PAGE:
Another resource I will shamelessly plug is a mentor from the AIHA Mentoring and Professional Development Committee (MPDC).  The committee and subsequent mentoring program is an amazing resource with dedicated EHS professionals available to give help.  I am lucky enough to have been associated with that group for the last 4 years and I can honestly say it helps.  Having and external resource to help work through problems and offer a different perspective can help you find your path. If you are unfamiliar with this Committee or the Mentoring program, then check out the “Mentoring Corner” of this newsletter has more information.

Having resources is one thing, but using them effectively is entirely different.  Remember that quote that haunts me?   I would submit my slightly altered version of it:

“I am not responsible for your career, but I am available to help you.”

The key word there is “available”.  Available does not mean it automatically comes to yo
u, it means it is there to use.  You must be proactive and use your resources as you would a tool!  You have to get their undivided attention and to do that requires effort on your part.  Find a time and set up a meeting when you are both available.  Be sure to find a place you both can go where distractions are minimal.  Think of specific questions prior to your meeting and have something with you to take notes.  When you speak with them about your thoughts, try and avoid lamenting or complaining. Ask probing questions such as “I want to lead a team in the future.  What types of skills do I need to develop?”  Ask them about their experiences and what decisions they made a difference in their careers.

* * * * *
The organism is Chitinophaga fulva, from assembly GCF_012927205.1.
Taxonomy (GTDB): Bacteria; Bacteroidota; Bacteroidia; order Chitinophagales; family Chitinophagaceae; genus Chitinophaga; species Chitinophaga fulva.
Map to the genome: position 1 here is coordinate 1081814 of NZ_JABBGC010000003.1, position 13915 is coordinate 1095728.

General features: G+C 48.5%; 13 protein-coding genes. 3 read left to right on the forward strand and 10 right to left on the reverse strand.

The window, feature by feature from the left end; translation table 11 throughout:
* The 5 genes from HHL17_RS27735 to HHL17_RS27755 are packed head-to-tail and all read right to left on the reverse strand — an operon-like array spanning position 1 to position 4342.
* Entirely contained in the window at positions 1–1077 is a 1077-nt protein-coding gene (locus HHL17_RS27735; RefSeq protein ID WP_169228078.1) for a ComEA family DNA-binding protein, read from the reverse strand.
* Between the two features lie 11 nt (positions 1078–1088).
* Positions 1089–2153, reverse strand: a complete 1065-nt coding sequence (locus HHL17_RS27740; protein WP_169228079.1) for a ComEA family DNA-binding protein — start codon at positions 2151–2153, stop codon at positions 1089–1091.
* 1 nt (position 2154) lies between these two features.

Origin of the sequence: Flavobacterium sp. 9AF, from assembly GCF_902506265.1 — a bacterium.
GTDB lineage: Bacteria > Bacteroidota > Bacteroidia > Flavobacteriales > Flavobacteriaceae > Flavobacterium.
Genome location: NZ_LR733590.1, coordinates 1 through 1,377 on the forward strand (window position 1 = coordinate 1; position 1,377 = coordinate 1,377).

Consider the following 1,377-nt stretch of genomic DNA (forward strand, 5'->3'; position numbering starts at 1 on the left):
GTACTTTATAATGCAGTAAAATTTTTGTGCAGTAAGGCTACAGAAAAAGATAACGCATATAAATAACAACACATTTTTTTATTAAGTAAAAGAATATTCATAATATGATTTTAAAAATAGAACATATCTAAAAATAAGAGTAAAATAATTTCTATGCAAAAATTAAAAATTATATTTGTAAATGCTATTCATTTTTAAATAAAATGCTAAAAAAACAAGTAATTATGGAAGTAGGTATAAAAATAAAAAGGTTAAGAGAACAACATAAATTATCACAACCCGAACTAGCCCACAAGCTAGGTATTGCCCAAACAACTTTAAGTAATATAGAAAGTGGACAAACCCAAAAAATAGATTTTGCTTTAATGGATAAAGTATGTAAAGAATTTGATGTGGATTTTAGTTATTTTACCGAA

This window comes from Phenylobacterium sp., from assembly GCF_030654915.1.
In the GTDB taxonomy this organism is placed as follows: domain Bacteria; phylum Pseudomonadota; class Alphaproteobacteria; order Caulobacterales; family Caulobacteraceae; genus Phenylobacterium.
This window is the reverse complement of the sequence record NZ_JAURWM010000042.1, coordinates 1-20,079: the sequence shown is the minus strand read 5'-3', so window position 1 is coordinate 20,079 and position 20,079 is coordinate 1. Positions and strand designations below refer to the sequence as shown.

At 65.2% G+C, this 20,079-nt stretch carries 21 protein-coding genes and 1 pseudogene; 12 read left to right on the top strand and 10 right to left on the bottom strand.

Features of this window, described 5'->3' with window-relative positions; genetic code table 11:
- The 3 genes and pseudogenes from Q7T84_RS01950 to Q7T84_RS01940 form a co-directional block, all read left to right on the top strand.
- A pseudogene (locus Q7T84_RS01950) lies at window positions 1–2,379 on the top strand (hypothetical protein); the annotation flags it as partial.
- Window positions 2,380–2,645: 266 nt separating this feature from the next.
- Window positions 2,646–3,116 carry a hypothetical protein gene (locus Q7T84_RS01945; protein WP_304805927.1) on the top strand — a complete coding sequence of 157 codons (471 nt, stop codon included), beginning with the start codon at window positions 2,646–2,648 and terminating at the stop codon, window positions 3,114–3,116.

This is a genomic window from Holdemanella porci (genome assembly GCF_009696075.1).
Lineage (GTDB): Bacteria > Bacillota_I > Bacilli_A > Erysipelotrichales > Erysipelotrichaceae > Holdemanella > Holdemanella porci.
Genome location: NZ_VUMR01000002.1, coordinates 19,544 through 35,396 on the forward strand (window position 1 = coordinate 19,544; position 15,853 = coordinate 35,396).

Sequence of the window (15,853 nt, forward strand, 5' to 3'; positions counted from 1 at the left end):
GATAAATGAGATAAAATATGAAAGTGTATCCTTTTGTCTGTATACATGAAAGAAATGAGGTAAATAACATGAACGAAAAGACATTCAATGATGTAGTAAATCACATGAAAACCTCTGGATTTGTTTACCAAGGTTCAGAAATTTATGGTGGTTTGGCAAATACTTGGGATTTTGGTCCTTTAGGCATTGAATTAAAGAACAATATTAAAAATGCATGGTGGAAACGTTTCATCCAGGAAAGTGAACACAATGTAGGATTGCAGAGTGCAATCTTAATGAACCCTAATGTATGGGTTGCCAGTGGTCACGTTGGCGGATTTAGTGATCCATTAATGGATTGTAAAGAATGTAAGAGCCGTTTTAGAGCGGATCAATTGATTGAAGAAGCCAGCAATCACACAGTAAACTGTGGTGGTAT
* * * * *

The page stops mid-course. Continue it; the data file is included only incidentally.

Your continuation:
One topic I believe to be a “must” is a discussion around identifying your weaknesses.  Knowing your weaknesses is powerful.  You cannot get better if you do not know what to improve.  Use that conversation to establish goals to help improve.  Having the ability to confront those weak points is an essential skill for any professional.

leadering ppl

In the end taking control of your career is all about being proactive and finding those leaders, peers, friends, and family that can help you. I cannot emphasize enough the importance of not sitting back and letting things happen.  If you want to excel, if you want to grow, and if you want to one day look back and admire where you are, you have to take the steps yourself.   Use your resources wisely and take advantage of their knowledge.  I would not be where I am today if I did not finally realize that I am the one responsible for my career.

Justin Klavan is Senior Manager of EHS and Facilities at Textron Systems located in Hunt Valley Maryland.   He is currently a member of both the Mentoring and Professional Development Committee and the Student and Early Career Professional Committee.